Tuesday, 13 January 2015

AD FS 3.0 and Hardware Load Balancers Compatibility with TLS SSL SNI

For organisations considering the move to Office 365, you will probably have explored the requirement for Active Directory Federation Services (AD FS) to provide Single Sign On (SSO) to your domain users when connecting to Office 365 services. Without AD FS in place to federate and project users domain credentials to Office 365, users would have to maintain a separate set of logins details for both the domain and Office 365.

If you have looked at AD FS and are planning on deploying it on Windows Server 2012 R2, with hardware-load balancers I suggest you read and understand this post in full. Active Directory Federation Services in Windows Server 2012 R2 is currently at version 3.0. This is different to even Windows Server 2012, which was shipped with AD FS 2.1.  You can off course use Windows Network Load Balancing to load balance AD FS but I am sure you will agree for a component as important as AD FS a dedicated appliance would be better. If you decide to deploy AD FS, it is vital the service is highly available, if for whatever reason your AD FS infrastructure goes down on-site users will not be able to access O365 services.

One of the improvements in AD FS 3.0 is built-in compatibility for Server Name Indication (SNI), which is an extension of the TLS element of the SSL protocol. Although AD FS 3.0 supports SNI not all networking equipment and end devices do. SNI allows multiple SSL certificates to be bound to the same IP Address and Port Number, which allows support for multiple SSL (or HTTPS) connections to the same address.

SNI works by providing application server host names during the SSL handshaking phases, thus allowing multiple HTTPS applications to reside behind a single IP Address.

Although AD FS 3.0 supports the SNI feature, not all hardware load balancers do. It is important to consider this when making a purchasing decision for your hardware load balancers.

At the time of writing the following servers do offer support for SNI:

Citrix NetScaler 9.2 or higher
F5 Networks Local Traffic Manager, version 11.1 or higher
KEMP Load Balancers (as of October 2014)
Apache 2.2.12 or higher
Apache Traffic Server 3.2.0 or higher
Apache Tomcat on Java 7 or higher
Microsoft Internet Information Server (IIS) 8

Web browsers also require support for SNI; all of the recent versions of Internet Explorer from 7 onwards support SNI along with Google Chrome and Mozilla Firefox.

Windows Server 2012 "Features on Demand": Configuring Static Path to “WinSxS” Folder via Group Policy

In my lab I tend to spin up loads of Windows Server 2012 R2 servers to test various things. One thing that always causes me frustration is having to manually point the \sources\sxs folder when installing a new Server Role, via Server Manager or PowerShell.  Its frustrating because I normally forget to do it, and the installation fails and I need to start again.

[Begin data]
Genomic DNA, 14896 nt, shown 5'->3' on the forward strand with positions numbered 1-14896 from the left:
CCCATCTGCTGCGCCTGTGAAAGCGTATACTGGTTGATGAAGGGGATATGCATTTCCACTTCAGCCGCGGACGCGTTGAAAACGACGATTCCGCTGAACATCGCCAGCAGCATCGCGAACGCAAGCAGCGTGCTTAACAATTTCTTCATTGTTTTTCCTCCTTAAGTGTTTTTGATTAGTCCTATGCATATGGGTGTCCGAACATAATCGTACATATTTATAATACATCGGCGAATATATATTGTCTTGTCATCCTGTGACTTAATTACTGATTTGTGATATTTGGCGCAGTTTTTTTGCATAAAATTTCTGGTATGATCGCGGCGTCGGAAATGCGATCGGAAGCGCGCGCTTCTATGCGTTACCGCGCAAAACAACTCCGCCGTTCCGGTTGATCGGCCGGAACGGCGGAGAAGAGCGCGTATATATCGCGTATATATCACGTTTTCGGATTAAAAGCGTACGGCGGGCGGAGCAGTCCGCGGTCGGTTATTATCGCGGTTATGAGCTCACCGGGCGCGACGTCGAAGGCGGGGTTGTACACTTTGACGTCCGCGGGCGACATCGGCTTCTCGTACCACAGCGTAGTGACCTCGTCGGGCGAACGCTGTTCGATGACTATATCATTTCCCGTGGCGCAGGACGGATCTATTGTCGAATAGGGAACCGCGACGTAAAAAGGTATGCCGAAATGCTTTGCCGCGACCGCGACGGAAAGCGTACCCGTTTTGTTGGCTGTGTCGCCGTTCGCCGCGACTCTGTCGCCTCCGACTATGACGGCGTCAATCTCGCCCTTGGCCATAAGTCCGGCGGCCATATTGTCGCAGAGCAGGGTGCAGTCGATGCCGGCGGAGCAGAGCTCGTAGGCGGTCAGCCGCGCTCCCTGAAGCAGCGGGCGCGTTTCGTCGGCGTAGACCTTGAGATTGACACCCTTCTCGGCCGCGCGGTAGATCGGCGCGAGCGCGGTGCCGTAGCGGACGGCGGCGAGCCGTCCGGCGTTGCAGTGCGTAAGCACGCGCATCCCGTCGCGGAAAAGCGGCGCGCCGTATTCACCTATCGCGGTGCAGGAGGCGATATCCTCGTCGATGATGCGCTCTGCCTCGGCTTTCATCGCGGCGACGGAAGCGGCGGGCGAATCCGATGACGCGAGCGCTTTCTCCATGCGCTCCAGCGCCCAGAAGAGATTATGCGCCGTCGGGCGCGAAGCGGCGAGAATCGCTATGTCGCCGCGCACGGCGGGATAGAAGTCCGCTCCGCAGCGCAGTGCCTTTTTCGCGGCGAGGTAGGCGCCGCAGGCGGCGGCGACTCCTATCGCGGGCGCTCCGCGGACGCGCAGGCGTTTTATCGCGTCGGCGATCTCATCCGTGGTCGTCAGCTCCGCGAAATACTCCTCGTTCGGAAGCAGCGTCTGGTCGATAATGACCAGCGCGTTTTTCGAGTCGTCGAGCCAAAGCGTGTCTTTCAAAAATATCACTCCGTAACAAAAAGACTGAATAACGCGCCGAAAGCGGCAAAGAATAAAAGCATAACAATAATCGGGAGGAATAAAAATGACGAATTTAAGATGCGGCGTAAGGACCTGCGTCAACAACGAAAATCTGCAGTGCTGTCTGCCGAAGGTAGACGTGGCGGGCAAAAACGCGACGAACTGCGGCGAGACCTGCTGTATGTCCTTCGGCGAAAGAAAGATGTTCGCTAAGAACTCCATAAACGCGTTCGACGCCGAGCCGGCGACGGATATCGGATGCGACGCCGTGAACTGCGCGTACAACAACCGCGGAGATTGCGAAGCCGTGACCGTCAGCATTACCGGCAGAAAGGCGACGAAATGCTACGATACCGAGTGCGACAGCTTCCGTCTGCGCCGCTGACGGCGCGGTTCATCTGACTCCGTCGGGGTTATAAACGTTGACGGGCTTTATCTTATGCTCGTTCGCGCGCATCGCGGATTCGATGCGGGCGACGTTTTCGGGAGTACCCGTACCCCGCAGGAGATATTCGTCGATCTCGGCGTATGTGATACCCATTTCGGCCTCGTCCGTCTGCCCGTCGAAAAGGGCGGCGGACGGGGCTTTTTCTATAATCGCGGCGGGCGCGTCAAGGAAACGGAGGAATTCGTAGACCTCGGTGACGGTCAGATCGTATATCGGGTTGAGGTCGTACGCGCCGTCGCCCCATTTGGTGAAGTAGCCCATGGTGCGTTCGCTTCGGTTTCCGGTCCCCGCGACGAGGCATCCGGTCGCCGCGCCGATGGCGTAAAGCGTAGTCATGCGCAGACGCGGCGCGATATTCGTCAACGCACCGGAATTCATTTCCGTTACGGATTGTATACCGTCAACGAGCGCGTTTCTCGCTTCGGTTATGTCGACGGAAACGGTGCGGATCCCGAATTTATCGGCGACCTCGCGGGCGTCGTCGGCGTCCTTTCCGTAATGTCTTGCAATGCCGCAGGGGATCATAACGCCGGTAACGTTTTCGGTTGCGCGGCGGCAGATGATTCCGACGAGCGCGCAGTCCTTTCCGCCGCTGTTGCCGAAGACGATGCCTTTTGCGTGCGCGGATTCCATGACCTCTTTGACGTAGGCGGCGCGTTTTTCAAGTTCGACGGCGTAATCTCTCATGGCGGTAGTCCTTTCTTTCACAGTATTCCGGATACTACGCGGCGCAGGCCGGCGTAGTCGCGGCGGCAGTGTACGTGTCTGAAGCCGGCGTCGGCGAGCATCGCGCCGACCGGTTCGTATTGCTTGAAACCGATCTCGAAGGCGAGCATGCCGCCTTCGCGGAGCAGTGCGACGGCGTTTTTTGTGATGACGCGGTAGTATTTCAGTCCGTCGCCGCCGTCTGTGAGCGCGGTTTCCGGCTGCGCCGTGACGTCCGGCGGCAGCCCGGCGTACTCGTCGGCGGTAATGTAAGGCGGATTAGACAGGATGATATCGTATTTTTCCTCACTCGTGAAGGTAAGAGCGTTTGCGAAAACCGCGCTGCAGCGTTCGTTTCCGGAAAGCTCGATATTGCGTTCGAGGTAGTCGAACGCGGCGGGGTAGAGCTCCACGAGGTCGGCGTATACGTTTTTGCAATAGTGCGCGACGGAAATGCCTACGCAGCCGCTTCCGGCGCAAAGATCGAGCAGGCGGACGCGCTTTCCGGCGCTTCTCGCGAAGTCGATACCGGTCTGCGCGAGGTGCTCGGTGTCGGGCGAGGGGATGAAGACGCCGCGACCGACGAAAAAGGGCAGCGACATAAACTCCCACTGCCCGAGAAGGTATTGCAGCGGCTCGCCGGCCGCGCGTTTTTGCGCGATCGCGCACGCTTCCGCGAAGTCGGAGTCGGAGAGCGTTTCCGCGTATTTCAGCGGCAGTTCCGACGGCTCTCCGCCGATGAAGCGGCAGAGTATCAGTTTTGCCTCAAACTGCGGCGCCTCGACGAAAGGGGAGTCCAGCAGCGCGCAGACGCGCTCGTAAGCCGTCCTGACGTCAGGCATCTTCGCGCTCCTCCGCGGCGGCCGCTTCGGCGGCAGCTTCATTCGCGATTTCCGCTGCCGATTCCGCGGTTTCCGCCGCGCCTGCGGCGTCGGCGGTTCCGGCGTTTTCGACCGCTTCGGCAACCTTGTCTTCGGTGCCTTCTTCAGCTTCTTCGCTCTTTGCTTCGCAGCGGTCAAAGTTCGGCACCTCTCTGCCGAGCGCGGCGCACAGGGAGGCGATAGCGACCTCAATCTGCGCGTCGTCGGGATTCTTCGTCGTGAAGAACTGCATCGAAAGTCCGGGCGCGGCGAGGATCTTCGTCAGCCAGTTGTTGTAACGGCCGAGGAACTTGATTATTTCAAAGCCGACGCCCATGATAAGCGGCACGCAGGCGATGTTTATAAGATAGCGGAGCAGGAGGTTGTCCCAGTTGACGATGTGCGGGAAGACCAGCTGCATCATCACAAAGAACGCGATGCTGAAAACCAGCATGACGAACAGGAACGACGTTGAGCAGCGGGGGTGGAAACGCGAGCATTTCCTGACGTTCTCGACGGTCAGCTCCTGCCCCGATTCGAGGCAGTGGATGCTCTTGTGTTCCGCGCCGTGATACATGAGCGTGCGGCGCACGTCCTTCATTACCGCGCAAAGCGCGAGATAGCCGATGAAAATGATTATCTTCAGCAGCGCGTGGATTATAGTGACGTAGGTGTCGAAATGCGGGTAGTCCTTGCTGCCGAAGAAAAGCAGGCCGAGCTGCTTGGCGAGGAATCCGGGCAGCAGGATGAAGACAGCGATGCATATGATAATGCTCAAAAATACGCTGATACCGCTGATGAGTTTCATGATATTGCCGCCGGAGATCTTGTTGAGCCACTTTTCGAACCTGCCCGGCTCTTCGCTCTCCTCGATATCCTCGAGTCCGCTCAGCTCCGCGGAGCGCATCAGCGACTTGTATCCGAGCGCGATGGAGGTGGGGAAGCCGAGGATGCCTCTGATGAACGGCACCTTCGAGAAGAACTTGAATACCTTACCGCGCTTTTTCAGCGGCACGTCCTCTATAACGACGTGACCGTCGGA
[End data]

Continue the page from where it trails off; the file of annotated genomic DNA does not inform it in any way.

To configure a network based copy of the SXS folder and have it automatically mapped via GPO, first copy the \sources\sxs folder from the DVD media to somewhere you can share the folder from. Then configure the share and NTFS permissions, I have allowed Full Control to Everyone on the share permissions, and Full Control to Domain Computers on the NTFS permissions.

As I want this setting to be global across the domain I am going to put the setting in the Default Domain Policy open the GPMC and edit the GPO you want to host the settings.

Expand Computer Configuration/Policies/Administrative Templates/System and double click on the policy Specify settings for optional component installation and component repair.

Click the Enable button and enter the UNC path to the SXS folder you copied over, if the access permissions are not configured correctly this obviously will not work. Click Apply and OK.

Now when you try to install Server Roles or Features via Server Manager or PowerShell the machine will have a known location for the required binaries.

Thursday, 8 January 2015

Active Directory Certificate Services (AD CS): The Revocation Function was Unable to Check Revocation Because the Server was Offline 0x80092013 (-2146885613 CRYTP_E_REVOCATION_OFFLINE)

You are configuring an Active Directory Certificate Services (AD CS) infrastructure, and you are at the point where you are importing the certificate that was generated by your certificate request from the Root CA. When you try to use the Import CA Certificate from the Certificate Authority MMC you receive the following error "The Revocation Function was Unable to Check Revocation Because the Server was Offline 0x80092013 (-2146885613 CRYTP_E_REVOCATION_OFFLINE)."

This was because when I configured the CDP and AIA information when I was configuring the Root CA I added HTTP locations for the Issuing CA.
When I look at the certificate that I am trying to import, under CRL Distribution Points there are two listed. The Offline CA currently has no network connectivity, therefore it cannot resolve that one, even if it could it will be taken offline after the initial configuration of the AD CS infrastructure. Notice how there is a URL pointing to the Issuing CA.

The problem here was I had forgotten to copy the CRL file generated from the Root CA into the IIS Web Server folder on the Issuing CA. 

Once I copied the CRL file over to the Web Server folder that was accessible in the CRL Distribution Points URL I tried starting the AD CS service again.

Implementing a two-tier Active Directory Certificate Services (AD CS) infrastructure on Windows Server 2012 R2

When AD CS is deployed in a two tier fashion there is a “Standalone Root” certificate authority that is not part of the domain. This server is used to issue a root certificate to an online issuing CA which is part of the Active Directory domain. The Root CA is usually turned off or disabled once the initial certificate has been issued and imported into the issuing CA, this increases security as the private key for the original Root Certificate is not available, therefore mitigating the risk of the trust chain being breeched.